Andes mountains formed by ‘growth spurts’

Scientists have long been trying to understand how the Andes and other broad, high-elevation mountain ranges were formed. New research by Carmala Garzione, professor of earth and environmental sciences, explains that the Altiplano plateau in the central Andes—and most likely the entire mountain range—was formed through a series of rapid growth spurts, and not a continuous, gradual uplift of the surface, as was previously thought.

April 21, 2014

In the Headlines

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New breakthrough in nanoscale circuitry

A University of Rochester researcher has controlled the charge through a circuit that is the width of a single molecule, an advance that brings nanoscale electronic circuitry a step closer.

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April 22, 2014
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Mountainous fib: Andes lie about their age

The Andes are the world’s second greatest mountain region and new research suggests that at least one portion of that region has been lying about its age. “The Puna and other Altiplano look similar, but they have different mechanisms,” said Carmala Garzione, professor and chair of the Department of Earth and Environmental Sciences at the University of Rochester.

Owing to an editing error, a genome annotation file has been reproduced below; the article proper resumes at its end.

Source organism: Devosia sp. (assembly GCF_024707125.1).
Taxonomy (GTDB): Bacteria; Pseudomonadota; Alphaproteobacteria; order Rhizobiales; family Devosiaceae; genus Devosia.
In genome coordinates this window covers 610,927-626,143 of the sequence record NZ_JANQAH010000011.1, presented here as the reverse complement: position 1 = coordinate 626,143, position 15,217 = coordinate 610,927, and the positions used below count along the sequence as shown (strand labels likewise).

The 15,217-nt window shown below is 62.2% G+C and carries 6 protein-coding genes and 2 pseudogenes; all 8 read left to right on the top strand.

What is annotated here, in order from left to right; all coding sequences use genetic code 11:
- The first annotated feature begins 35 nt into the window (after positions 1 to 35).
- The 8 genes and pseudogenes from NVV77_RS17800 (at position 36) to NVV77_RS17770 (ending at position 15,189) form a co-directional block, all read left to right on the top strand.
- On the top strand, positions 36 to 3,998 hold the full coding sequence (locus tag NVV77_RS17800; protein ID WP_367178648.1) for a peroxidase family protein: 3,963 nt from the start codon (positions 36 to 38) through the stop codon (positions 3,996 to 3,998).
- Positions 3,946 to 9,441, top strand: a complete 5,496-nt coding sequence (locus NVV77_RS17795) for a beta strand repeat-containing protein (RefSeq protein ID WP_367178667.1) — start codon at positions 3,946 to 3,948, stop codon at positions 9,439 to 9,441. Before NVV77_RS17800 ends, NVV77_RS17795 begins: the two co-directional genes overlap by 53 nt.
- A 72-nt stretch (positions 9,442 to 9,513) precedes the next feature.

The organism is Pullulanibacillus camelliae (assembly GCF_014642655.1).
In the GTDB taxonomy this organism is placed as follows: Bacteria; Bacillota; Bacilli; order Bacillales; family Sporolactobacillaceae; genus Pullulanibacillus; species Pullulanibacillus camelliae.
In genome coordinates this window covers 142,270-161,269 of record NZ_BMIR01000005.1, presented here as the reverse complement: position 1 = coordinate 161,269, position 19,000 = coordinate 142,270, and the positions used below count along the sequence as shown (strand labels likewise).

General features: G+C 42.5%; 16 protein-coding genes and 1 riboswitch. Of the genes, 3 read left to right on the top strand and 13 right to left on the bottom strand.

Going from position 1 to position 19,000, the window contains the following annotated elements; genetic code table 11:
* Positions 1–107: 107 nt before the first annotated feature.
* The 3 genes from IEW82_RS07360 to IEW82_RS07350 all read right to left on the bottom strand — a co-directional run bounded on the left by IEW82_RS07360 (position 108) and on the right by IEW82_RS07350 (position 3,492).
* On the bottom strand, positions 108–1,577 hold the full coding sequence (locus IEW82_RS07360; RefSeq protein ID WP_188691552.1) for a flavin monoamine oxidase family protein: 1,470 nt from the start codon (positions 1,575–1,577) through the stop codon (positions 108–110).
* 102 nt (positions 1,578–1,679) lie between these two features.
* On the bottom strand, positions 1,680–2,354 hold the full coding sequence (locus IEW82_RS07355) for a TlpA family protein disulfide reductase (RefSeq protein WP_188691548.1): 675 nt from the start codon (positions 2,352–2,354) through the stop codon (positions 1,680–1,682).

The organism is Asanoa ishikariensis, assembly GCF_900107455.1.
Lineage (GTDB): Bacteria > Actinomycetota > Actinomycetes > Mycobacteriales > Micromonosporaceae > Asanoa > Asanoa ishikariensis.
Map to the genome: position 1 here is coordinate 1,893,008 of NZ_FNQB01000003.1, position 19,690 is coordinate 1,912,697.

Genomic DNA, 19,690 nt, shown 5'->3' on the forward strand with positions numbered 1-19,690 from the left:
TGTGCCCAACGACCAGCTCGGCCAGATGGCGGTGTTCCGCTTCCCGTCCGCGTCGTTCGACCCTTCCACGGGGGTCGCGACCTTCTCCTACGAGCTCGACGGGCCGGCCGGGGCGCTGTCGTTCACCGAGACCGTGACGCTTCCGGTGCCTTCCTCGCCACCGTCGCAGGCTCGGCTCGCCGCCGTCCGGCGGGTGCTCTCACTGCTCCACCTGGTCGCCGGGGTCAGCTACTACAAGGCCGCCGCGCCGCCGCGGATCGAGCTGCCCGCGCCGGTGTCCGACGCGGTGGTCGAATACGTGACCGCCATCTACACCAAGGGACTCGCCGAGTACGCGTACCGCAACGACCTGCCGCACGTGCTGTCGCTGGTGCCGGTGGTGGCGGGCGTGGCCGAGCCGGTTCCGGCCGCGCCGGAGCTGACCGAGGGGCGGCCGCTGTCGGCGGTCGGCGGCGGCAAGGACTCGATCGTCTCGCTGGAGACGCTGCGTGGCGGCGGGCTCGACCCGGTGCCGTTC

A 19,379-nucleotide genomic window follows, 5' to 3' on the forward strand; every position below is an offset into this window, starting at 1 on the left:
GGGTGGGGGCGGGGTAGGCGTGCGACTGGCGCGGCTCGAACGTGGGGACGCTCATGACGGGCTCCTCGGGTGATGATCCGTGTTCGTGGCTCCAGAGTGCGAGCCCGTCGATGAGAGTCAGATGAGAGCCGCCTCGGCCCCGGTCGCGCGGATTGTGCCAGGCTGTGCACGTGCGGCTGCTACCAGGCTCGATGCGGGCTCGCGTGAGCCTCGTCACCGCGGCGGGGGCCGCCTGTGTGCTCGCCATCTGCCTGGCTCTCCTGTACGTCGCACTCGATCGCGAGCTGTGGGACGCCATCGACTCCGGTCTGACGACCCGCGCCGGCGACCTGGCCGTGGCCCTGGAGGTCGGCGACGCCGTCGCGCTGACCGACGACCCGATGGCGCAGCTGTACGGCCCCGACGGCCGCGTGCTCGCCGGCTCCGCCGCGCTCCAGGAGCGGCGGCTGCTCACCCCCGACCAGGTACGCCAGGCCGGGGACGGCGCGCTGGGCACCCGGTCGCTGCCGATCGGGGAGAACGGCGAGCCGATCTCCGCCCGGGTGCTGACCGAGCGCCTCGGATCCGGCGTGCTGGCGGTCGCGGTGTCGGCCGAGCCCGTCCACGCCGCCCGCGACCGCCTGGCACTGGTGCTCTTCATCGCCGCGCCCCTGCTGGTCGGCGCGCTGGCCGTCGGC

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April 18, 2014
US News and World Report

Study: Offseason not long enough for football players’ brains to heal

The typical six-month off-season may not be enough time for the brain to recover from the hundreds of hits that players sustain during the course of a football season, a new NFL Charities-funded study has found, putting players at greater risk of suffering head injuries the following season.

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April 16, 2014

Science & Technology

scientific diagram showing an inert layer between two electrodes

Progress made in developing nanoscale electronics

How can you reliably control the current that flows from one electrode to another in a circuit that is the width of a single molecule? The key, according to assistant professor of chemical engineering Alexander Shestopalov, is adding a second, inert layer of molecules.

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April 21, 2014
two football players butting helmets, helmets showing signs of wear

Football off-season not long enough for brain to heal

Six months off may not be long enough for the brains of football players to completely heal after a single season, putting them at even greater risk of head injury the next season, according to a new study from Jeffrey J. Bazarian, associate professor of emergency medicine.

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April 16, 2014
depressed older man

Hormonal link between depression, memory loss explored

Clinical trials are underway to determine whether IGF-1, an insulin-like hormone, could be an effective therapeutic agent to slow or prevent cognitive decline in people at risk.

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April 14, 2014

Society & Culture

African masks

Symposium explores trouble with ‘Post-Blackness’

The Humanities Project presents a symposium in which 16 distinguished scholars will discuss what it means to be black in the 21st century.